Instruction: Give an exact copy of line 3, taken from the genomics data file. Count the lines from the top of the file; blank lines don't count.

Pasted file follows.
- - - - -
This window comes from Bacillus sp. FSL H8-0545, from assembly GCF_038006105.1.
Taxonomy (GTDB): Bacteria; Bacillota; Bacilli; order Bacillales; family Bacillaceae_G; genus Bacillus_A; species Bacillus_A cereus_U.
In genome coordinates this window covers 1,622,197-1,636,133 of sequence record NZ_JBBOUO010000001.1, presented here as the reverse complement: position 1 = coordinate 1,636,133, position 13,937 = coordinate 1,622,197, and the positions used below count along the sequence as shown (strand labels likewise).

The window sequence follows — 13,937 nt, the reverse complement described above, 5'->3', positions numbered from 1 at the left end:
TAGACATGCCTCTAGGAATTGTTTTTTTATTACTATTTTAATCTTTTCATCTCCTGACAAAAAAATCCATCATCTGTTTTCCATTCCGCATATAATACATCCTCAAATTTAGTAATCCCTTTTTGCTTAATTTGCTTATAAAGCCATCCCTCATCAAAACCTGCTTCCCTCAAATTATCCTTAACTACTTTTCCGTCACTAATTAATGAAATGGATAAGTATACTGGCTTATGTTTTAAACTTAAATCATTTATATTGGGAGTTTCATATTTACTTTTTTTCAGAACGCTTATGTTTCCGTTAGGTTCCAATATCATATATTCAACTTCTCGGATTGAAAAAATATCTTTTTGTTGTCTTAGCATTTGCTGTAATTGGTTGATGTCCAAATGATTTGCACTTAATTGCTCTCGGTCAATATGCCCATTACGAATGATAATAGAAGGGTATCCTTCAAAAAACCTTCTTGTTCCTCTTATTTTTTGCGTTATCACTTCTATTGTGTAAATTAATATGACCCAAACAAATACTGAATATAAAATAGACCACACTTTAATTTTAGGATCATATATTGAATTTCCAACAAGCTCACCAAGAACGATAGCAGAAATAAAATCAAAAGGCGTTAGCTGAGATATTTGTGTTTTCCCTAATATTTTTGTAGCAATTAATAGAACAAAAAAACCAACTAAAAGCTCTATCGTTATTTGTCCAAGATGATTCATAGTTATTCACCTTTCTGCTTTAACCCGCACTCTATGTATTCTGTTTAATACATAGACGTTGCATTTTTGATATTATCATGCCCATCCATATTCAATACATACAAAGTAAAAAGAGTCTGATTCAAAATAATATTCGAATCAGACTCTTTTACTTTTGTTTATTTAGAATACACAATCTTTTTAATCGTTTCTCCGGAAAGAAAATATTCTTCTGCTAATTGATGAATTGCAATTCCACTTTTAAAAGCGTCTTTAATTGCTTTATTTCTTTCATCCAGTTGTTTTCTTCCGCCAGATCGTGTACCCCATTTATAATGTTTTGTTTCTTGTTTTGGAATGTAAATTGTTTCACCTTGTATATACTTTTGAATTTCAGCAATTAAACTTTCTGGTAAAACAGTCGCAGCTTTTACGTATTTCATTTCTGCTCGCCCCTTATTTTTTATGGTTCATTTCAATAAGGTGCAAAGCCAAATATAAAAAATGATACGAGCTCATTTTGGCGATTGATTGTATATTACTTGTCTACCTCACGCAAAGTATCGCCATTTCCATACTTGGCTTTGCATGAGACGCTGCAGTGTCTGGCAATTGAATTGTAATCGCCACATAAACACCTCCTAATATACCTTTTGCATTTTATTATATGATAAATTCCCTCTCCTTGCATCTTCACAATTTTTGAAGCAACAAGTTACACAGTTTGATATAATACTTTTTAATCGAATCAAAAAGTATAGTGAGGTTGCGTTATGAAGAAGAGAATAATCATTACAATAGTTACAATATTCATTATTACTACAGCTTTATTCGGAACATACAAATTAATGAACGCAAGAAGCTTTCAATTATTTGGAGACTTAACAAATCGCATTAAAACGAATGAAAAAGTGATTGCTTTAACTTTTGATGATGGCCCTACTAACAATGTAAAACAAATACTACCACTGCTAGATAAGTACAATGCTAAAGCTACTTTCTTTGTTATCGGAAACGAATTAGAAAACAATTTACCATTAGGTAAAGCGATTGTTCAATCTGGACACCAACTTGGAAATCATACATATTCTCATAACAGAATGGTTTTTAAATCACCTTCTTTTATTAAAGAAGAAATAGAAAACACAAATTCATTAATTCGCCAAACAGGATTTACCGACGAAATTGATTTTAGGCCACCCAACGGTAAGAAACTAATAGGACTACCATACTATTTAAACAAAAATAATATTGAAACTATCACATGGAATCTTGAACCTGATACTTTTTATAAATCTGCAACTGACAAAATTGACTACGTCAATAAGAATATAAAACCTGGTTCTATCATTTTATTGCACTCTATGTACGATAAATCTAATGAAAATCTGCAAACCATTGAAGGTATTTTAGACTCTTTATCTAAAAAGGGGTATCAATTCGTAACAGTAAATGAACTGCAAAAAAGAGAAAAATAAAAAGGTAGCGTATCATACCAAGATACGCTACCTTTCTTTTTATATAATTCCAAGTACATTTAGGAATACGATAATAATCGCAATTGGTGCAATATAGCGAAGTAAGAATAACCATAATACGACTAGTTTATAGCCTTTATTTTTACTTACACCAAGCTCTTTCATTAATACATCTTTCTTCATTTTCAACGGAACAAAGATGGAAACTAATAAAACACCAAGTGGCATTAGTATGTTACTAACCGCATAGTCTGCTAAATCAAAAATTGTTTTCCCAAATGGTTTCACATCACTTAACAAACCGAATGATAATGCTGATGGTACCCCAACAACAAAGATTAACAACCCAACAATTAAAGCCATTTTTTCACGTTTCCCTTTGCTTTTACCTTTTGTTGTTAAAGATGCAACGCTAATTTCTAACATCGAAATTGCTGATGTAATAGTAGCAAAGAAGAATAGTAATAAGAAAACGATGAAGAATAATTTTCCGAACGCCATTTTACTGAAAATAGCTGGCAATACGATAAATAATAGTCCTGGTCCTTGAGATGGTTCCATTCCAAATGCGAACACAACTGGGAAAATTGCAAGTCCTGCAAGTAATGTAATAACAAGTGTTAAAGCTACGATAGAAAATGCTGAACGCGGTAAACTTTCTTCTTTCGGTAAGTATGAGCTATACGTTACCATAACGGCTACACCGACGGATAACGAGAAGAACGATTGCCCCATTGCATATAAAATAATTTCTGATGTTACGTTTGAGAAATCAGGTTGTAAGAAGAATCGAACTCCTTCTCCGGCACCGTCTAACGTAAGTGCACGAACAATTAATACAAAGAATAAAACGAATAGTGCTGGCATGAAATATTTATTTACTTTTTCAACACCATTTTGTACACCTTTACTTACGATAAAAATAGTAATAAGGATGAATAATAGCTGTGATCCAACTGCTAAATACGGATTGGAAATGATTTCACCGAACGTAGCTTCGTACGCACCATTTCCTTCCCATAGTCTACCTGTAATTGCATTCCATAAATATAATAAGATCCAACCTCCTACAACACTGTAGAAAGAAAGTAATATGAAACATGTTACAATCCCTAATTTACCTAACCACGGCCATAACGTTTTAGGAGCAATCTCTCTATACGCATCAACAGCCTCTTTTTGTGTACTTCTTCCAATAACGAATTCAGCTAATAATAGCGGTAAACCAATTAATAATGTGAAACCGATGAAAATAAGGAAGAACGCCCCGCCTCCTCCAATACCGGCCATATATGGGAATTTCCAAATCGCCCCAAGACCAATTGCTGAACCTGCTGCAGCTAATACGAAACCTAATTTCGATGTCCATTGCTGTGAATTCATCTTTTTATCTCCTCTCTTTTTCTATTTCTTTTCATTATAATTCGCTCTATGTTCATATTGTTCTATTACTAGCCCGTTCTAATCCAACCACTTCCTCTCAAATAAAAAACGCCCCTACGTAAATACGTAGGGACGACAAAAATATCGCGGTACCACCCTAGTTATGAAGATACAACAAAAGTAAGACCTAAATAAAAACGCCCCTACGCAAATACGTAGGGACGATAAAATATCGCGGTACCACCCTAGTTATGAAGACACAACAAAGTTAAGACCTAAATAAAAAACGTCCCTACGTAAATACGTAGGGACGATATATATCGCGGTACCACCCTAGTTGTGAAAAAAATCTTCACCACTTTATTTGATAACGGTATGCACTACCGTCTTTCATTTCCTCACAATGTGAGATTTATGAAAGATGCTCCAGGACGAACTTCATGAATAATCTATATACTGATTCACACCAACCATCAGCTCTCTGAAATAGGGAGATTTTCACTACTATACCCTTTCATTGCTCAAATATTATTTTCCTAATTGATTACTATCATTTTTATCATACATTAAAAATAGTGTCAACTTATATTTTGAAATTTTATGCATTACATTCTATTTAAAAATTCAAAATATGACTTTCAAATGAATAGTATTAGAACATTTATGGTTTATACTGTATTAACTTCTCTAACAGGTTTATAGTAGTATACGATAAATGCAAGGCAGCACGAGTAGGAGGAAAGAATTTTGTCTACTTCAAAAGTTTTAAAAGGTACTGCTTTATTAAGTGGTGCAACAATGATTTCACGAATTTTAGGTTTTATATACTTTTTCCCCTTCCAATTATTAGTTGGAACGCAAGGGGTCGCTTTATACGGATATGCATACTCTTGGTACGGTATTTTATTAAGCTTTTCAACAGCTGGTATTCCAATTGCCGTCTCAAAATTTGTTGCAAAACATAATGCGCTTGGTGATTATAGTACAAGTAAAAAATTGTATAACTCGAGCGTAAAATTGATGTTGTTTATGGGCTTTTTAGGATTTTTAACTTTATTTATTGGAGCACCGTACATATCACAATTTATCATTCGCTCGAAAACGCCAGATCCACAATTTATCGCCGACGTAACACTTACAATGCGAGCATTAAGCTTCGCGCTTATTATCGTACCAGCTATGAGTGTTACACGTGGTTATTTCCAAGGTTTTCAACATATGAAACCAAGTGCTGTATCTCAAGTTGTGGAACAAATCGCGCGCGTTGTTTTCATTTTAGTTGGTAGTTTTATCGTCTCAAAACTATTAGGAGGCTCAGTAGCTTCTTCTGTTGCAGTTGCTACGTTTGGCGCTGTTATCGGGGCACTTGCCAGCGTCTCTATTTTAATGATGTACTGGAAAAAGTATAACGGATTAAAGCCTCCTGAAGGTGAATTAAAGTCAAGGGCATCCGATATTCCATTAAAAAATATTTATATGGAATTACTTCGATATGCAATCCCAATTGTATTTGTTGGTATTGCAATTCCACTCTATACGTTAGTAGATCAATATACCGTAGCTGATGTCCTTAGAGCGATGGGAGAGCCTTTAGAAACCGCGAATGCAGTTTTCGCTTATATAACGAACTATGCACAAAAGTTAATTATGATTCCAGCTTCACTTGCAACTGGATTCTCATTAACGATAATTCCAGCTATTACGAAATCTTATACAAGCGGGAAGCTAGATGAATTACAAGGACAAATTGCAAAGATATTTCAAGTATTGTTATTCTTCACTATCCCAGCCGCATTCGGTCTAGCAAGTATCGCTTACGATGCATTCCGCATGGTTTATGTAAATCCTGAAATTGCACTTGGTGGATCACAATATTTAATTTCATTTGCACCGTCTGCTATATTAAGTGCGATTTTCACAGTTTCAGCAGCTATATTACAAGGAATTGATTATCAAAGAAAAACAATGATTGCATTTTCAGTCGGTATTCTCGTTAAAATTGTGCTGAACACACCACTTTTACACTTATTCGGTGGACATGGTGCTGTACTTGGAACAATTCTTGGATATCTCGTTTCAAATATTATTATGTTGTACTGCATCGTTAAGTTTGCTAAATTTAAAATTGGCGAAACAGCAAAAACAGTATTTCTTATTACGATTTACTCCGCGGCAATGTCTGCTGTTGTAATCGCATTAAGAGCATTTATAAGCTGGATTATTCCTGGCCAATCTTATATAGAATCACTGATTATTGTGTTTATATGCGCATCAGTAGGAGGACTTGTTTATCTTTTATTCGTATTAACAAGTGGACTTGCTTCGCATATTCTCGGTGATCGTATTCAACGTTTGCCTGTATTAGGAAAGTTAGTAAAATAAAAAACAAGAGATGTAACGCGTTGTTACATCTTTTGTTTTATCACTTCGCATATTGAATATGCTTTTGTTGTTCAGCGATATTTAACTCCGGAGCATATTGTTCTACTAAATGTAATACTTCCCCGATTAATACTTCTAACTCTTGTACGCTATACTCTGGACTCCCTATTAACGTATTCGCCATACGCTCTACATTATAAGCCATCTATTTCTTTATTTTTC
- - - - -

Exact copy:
In genome coordinates this window covers 1,622,197-1,636,133 of sequence record NZ_JBBOUO010000001.1, presented here as the reverse complement: position 1 = coordinate 1,636,133, position 13,937 = coordinate 1,622,197, and the positions used below count along the sequence as shown (strand labels likewise).